Let’s express our solidarity with Lula and all Brazilians, making sure far-right Bolsonaro will be the next to go, says Claudia Webbe MP
Even before the recent news that Brazil’s election authority is due to investigate the country’s far-right President Jair Bolsonaro, growing dissatisfaction with his appalling mismanagement of the pandemic saw protests in late July in 350 areas across Brazil, including 20 major cities, demanding his resignation.
Bolsonaro’s handling of the pandemic has wreaked havoc in Brazil. Earlier this year he called state governors “tyrants” for seeking to impose lockdowns in order to deal with staggering levels of Covid in the country.
In March, Bolsonaro – who has dismissed Covid as just “a little flu” and told people drawing attention to the public health crisis to “stop whining” – resisted calls by a forum of Brazil’s state governors to impose stricter measures to control infections.
Two months later, the World Health Organization (WHO) Director-General Tedros Adhanom called for “aggressive” measures to contain the Covid pandemic.
He said that the raging rates of the virus will continue to affect the whole world if not suppressed, and the rest of Latin America in particular, and called for an increase in the rate of vaccinations.
Now in August, Brazil has reported over 20 million cases and recorded a staggering 559,000 deaths, the second-highest death toll globally after the United States.
Furthermore, these official figures are widely thought to understate the problem. The avalanche of cases has brought Brazil’s health system close to collapse, with patients dying while waiting for available intensive-care beds.
Trump may have gone, but his major ally in Brazil has been in denial about the pandemic, claiming the same week that drastic shortages in oxygen, medicines and beds in 25 of 27 states were dominating the headlines, that Brazil “has been setting an example at the forefront in the quest for solutions.”
The country currently accounts for around 13% of the global deaths from Covid. The far-right Government’s failure to proceed quickly with a vaccination programme has contributed to this dire situation. So far only 21% of the population have received two doses of the vaccine.
Additionally, roughly twice as many white Brazilians have received vaccines as Black Brazilians, showing once again how the far-right’s discriminatory and racist agenda runs throughout each area of government policy.
Bolsonaro’s overall handling of the pandemic, including the government’s purchase of vaccines, has been under investigation by the Senate. He was initially sceptic of vaccines which saw him claim that “if you turn into a crocodile, it’s your problem” – but he has since backtracked.
But the Senate inquiry uncovered evidence pointing to potential illegalities in the way that the Indian vaccine Covaxin was acquired for the government’s programme. A senior official at the Health Ministry testified before the Senate that he had been pressured to authorise the import of the vaccine and pay $45 million in advance to a third company.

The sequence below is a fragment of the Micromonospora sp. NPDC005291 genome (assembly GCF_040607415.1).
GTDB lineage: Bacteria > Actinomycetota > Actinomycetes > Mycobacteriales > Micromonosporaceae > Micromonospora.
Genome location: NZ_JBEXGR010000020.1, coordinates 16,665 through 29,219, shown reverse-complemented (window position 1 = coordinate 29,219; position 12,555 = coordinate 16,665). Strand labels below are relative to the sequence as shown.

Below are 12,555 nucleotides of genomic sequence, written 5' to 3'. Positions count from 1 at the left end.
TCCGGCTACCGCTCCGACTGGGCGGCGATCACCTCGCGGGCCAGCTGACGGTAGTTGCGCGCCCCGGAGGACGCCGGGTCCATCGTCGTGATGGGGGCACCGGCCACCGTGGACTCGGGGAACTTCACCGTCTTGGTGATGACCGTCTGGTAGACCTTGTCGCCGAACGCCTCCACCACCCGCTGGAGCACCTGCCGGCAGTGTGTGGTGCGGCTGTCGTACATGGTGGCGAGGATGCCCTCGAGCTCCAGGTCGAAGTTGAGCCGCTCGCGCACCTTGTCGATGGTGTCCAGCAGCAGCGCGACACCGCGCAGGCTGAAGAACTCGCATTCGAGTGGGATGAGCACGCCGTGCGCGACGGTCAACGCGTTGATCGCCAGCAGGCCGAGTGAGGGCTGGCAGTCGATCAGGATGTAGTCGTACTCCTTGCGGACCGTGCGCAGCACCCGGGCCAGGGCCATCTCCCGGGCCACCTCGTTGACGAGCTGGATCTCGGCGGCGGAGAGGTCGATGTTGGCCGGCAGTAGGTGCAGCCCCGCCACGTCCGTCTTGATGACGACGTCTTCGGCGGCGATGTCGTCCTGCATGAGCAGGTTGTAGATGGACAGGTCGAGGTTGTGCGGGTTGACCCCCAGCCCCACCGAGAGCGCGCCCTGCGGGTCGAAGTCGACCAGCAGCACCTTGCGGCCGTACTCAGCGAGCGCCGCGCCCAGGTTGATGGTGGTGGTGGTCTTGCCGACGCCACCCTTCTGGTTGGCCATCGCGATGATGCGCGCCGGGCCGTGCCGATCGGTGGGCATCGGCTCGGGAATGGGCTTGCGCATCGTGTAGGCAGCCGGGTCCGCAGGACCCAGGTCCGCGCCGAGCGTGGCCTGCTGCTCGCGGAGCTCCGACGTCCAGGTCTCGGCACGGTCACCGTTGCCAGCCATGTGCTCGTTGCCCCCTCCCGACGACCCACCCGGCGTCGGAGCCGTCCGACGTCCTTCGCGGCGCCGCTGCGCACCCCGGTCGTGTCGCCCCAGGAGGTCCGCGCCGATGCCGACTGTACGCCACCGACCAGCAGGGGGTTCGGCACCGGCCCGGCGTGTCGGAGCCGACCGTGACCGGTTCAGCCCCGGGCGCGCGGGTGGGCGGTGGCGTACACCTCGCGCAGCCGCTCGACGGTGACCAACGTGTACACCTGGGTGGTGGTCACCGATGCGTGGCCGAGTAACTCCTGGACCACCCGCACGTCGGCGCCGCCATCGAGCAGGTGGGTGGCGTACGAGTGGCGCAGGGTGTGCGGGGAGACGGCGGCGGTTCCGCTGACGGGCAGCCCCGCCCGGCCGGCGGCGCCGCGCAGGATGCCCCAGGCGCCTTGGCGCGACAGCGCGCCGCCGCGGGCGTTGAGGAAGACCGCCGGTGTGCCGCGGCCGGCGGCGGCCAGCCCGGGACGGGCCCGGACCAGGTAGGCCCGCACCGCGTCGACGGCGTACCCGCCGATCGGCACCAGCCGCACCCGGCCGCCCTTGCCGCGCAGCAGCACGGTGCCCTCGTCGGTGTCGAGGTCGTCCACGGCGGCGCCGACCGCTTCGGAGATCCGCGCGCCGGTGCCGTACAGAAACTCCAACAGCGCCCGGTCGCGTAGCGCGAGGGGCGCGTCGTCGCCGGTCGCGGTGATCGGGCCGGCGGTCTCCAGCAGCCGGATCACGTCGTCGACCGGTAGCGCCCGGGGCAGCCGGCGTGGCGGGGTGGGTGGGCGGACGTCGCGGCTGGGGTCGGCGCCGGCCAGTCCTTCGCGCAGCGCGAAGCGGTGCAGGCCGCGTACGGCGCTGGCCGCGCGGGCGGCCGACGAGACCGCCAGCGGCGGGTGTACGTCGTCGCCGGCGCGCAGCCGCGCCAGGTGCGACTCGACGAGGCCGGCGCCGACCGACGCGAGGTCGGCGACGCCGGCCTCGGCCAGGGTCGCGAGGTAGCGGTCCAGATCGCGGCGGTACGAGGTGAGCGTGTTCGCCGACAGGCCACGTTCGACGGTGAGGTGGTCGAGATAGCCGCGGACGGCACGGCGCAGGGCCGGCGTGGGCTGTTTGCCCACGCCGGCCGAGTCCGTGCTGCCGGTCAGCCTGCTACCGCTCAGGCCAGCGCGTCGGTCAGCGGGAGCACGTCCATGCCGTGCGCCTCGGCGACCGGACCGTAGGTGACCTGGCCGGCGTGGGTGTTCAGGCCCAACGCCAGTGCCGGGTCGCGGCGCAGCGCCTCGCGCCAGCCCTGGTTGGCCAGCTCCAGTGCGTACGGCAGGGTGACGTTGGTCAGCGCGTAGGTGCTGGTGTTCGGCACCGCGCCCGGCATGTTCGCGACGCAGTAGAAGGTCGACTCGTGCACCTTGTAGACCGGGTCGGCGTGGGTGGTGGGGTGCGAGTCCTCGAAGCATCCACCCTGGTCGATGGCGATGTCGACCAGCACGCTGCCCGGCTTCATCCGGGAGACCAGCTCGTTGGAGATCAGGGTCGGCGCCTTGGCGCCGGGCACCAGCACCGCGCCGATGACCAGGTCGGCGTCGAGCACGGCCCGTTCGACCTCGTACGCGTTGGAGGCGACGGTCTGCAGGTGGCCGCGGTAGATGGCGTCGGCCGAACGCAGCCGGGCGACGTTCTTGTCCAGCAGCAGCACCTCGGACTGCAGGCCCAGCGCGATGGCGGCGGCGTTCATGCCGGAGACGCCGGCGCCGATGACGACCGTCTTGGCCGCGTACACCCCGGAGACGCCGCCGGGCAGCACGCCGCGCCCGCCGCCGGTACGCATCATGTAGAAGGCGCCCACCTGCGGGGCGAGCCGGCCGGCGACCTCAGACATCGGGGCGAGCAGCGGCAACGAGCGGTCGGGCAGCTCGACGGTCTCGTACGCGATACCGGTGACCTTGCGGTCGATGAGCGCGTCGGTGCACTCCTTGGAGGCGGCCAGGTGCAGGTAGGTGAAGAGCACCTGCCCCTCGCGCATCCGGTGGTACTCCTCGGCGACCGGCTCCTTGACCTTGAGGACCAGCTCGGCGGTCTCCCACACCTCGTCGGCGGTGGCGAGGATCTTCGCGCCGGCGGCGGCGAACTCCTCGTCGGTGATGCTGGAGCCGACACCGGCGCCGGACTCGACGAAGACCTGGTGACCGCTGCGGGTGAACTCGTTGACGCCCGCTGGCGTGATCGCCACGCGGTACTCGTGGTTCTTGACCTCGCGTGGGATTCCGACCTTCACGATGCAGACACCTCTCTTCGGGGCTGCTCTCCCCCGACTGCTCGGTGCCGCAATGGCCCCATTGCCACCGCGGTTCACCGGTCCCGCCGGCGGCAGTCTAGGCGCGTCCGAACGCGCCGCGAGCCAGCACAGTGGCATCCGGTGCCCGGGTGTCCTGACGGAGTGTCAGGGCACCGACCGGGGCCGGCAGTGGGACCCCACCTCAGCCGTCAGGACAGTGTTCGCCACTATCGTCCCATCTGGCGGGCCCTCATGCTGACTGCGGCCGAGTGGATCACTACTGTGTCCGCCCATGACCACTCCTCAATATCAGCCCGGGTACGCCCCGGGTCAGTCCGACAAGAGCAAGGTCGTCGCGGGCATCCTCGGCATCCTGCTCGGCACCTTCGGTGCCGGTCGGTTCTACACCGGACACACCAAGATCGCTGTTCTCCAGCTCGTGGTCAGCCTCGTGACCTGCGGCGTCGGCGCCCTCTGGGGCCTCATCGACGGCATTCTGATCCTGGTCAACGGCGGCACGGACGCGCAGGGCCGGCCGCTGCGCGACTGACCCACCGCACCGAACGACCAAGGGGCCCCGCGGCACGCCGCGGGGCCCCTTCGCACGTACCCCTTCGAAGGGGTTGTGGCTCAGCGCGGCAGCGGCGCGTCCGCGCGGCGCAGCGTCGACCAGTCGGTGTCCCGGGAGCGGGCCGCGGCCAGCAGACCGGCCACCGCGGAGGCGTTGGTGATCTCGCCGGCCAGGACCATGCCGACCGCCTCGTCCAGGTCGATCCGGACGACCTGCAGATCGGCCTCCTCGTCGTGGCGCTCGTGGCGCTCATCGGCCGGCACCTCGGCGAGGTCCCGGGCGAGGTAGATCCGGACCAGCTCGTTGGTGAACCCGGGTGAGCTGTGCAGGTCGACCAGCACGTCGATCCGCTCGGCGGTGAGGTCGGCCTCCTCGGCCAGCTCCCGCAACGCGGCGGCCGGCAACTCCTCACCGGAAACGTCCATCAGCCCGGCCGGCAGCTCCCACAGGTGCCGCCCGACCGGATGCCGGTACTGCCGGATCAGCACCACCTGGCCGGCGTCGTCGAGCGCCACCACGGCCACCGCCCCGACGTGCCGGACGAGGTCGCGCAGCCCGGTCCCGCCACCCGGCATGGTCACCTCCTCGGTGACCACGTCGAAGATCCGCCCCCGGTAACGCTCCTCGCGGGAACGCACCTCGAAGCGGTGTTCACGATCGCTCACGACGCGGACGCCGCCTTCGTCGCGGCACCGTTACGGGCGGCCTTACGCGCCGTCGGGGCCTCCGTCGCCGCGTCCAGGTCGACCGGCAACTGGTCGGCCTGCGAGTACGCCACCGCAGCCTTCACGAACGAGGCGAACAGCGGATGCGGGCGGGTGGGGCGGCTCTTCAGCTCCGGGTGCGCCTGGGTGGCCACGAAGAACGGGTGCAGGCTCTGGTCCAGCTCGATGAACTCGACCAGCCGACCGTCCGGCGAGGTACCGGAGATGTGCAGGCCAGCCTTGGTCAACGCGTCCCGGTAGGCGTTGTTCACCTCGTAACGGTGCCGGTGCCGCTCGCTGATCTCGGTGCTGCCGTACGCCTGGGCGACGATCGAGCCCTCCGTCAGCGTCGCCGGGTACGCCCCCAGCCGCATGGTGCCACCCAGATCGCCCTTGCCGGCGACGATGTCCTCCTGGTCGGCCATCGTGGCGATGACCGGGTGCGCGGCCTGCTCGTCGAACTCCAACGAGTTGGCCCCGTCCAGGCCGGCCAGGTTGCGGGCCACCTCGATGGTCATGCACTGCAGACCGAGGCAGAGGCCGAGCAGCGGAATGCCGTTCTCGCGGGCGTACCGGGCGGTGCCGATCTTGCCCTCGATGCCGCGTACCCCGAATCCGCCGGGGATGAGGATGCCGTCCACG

His request to Bolsonaro to sanction an investigation into the deal had met with no response. Federal prosecutors subsequently opened a case on the contract, citing a number of concerns about how it was managed.
These serious allegations have led a broad grouping of politicians, together with social movements, trade unions and indigenous groups, to request the country’s lower house to impeach Bolsonaro for a list of alleged crimes.
Bolsonaro has also been losing support in the country for his neoliberal programme, including budget cuts and the privatisation of public companies – including Electrobras which produces 30% of the country´s power.
Anti-Bolsonaro opposition and Brazil’s left-wing movements in particular had received a massive boost in March when Brazil’s Supreme Court Judge, Edson Fachin overturned all convictions against Brazilian Workers’ Party leader and former President Luiz Inacio Lula da Silva.
Around the world these charges had always been condemned as politically motivated and ‘trumped up’. The court’s decision is of particular importance as it restores Lula’s political rights, making him eligible again to run for office, including the Presidency next year.
In a recent survey of more than 2,000 Brazilians conducted by the Institute for Research and Consulting Intelligence, Lula led in voting intentions for the 2022 presidential election, with 49% saying they would vote for him compared to 23% for Bolsonaro. No other potential candidates could muster a double-digit showing.
Public rejection of Bolsonaro is also on the increase, according to the survey. 62% of those surveyed said they would not be voting for Bolsonaro at all, up from 56% in a poll conducted in February. By contrast, those rejecting a vote for Lula fell from February’s 44% to 36% in the latest poll.
With Lula playing a leading role in the movement for a genuine, public national vaccination programme and in the broad opposition to Bolsonaro’s failed handling of the pandemic, his popularity is likely to grow in the next 15 months before the election in October 2022.
Bolsonaro’s main ally, Trump, has gone. Let’s express our solidarity with Lula and all Brazilians, making sure far-right Bolsonaro will be the next to go.
Claudia Webbe MP is the Member of Parliament for Leicester East. You can follow her on facebook and twitter.
Find out more about the Brazil Solidarity Initiative at www.brazilsolidarity.co.uk
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